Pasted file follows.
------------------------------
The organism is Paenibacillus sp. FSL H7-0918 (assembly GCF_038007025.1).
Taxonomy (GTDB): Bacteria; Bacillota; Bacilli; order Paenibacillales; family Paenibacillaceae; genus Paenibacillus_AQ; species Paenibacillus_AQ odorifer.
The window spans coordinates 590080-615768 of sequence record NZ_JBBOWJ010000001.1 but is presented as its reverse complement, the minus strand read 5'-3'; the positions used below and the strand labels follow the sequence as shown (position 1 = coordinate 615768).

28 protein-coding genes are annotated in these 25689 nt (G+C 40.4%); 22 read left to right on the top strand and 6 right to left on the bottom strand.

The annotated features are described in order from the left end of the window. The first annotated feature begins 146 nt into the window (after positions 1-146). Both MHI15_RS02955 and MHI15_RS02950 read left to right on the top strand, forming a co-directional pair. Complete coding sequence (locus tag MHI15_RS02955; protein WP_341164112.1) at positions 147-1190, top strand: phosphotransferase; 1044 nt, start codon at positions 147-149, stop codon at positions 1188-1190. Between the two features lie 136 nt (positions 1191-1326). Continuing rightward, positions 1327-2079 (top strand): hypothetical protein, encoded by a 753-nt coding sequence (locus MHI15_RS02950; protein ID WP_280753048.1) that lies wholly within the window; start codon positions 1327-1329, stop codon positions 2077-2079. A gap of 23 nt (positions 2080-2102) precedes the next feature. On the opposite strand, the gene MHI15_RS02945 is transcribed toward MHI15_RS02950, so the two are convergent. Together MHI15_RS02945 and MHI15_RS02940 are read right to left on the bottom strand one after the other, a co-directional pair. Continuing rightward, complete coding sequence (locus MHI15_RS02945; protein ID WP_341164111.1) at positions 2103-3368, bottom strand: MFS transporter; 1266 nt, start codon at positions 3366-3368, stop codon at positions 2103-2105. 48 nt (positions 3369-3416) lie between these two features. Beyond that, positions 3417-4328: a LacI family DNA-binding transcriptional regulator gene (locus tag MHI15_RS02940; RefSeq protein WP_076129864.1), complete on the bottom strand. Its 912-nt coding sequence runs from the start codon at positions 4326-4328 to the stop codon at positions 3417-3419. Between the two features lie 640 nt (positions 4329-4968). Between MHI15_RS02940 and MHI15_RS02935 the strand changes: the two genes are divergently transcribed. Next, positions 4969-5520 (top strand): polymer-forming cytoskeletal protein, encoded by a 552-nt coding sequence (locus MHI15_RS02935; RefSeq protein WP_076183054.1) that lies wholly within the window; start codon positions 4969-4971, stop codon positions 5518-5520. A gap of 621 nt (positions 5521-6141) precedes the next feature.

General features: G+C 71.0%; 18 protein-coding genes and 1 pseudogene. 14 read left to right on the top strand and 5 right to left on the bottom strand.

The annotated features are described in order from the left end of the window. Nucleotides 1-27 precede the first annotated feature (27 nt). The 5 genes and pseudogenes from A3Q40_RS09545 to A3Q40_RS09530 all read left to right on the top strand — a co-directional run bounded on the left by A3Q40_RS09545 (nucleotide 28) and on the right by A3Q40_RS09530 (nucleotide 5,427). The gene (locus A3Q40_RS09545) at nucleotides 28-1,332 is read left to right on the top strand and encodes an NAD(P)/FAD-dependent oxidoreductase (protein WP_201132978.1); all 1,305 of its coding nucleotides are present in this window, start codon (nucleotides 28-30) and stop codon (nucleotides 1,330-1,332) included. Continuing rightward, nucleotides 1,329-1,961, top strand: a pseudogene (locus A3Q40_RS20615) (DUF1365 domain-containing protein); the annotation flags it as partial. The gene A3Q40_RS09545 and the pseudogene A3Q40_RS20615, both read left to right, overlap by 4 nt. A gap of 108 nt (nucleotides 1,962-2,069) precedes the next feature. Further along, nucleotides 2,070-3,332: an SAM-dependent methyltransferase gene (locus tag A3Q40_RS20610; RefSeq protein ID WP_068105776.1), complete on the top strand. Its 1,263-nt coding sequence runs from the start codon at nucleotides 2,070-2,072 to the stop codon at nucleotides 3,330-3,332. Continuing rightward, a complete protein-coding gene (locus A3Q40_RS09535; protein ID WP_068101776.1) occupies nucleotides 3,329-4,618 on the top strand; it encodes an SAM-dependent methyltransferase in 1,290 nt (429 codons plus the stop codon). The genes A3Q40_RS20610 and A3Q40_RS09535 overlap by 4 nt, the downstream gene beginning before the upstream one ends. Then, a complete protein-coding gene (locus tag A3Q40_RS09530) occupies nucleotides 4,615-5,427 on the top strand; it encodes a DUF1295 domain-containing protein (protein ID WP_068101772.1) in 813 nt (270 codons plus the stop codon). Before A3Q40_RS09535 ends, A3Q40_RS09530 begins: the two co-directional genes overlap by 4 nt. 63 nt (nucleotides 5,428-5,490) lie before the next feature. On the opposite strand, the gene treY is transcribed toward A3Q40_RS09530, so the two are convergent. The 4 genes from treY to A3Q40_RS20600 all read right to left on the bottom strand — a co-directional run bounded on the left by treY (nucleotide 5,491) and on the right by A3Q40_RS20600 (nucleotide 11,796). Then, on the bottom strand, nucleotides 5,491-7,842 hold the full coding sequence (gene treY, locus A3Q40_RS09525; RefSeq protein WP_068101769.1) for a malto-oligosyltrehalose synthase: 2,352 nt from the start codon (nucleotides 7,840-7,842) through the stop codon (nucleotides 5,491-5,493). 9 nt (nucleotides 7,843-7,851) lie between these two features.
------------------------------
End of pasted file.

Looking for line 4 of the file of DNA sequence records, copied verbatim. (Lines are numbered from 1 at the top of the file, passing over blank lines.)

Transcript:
28 protein-coding genes are annotated in these 25689 nt (G+C 40.4%); 22 read left to right on the top strand and 6 right to left on the bottom strand.